- Listen. Ask your child questions about how he is feeling about the upcoming school year. What questions does he have? It’s best to be honest when answering. If you don’t know the answer, say “I’m not sure about that, but I can do my best to find out.” If you do know the answer, just tell him the answer in a matter of fact way, and try not to give your opinion on the matter. For example, if your kiddo asks if he will have to wear a face mask to school, answer him honestly, “I’m not sure yet, but as soon as the administrators let us know, I will tell you.”
Conversation tip… kids usually talk more openly when they are doing something with their hands (like coloring, playing with playdough or building with Legos) or when they don’t have to make eye contact with the adult (when you are saying good night and their room is darker, while riding in the car, etc.)If you find you’re getting a lot of shoulder shrugs or “I dunnos…” I suggest trying one of the above ideas and see if it can help your child feel comfortable opening up.
- Use a social story. A social story is basically a counseling term for ‘talking your kid through a future experience’. So, if your child is super anxious about returning to school, sit down with her and tell her exactly what will happen. It might sound something like this:“On the first day of school, I will take you to the new Golden building. When we get to the building, we will go through car drop off just like normal. You will grab your bags, and there will probably be a teacher there to help you get your bags out just like last year. Then, you will go inside and have Opening Ceremony….” (talk about the rest of the day with as many details as you can)… “then at 3:05, Dad will be there to pick you up!”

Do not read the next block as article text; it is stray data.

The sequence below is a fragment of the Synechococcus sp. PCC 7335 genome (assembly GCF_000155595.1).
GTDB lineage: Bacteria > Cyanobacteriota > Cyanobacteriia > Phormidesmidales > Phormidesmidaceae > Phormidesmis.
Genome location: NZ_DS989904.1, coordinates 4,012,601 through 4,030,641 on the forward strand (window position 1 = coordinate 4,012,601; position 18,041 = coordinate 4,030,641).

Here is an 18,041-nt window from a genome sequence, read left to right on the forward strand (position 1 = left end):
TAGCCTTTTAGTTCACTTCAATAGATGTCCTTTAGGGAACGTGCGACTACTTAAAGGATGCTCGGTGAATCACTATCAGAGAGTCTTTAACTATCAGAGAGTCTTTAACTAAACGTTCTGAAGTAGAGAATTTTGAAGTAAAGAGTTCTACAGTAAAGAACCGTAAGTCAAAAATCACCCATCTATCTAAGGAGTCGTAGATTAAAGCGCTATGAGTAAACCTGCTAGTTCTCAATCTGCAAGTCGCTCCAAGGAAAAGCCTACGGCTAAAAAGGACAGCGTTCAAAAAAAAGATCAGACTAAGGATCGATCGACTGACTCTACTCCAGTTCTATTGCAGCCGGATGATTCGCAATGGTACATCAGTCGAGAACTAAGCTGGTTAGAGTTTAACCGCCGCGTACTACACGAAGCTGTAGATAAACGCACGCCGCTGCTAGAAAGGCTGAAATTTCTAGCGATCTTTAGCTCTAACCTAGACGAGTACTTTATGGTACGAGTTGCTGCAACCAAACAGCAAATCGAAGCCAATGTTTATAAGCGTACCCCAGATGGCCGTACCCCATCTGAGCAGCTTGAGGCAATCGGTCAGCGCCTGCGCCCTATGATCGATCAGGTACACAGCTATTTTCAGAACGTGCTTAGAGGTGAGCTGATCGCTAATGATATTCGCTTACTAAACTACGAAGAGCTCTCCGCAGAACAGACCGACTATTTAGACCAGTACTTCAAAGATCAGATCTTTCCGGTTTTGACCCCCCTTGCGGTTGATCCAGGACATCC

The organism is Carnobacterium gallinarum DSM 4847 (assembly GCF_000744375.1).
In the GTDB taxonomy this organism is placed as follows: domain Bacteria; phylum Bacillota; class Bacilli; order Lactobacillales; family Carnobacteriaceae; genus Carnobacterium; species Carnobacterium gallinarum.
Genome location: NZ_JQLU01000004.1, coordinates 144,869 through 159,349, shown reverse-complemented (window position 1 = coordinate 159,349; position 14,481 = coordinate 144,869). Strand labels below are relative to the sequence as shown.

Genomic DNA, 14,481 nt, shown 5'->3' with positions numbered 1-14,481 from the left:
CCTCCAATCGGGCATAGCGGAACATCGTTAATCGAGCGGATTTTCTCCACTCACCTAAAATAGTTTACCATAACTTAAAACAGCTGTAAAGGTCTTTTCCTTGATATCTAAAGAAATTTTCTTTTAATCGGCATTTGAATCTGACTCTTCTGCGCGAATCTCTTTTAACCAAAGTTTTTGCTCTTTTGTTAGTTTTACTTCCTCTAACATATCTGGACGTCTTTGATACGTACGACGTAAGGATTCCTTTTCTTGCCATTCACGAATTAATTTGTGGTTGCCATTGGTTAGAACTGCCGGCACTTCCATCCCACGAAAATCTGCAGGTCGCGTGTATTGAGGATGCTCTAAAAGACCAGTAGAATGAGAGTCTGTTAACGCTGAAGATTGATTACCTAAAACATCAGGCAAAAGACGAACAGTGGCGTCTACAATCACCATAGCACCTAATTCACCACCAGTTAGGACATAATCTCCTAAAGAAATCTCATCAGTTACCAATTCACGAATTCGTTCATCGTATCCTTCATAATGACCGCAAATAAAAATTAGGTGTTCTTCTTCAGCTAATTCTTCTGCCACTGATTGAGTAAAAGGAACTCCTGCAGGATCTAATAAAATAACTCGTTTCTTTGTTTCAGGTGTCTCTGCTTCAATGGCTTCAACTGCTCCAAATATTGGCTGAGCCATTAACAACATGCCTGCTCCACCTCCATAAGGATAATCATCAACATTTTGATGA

A social story works really well if you can continue to add onto it and talk about it each day leading up to the big event (first day of school). So, by the time the first day of school rolls around, your child feels confident about what to expect because you both have gone over it several times. You can also add in questions as you go along.
For example, “who might you sit by at Opening Ceremony?” or “What would you like me to pack in your lunchbox on the first day?” Questions like that give your child a sense of control and agency on her day, which helps build her confidence that she can, indeed, do this hard thing.
- Pick out a word, phrase or Bible scripture that he can memorize before the first day of school. I totally geek out on all things brain related because our brain really is an amazing organ and we keep learning more things about it every single day! One amazing thing that we know about the brain is that neurons that wire together, fire together.What that means is that we have the power to change habitual patterns of thinking that we might have. One of the most powerful ways to change these patterns of thought is to choose a word or phrase to help direct our thinking.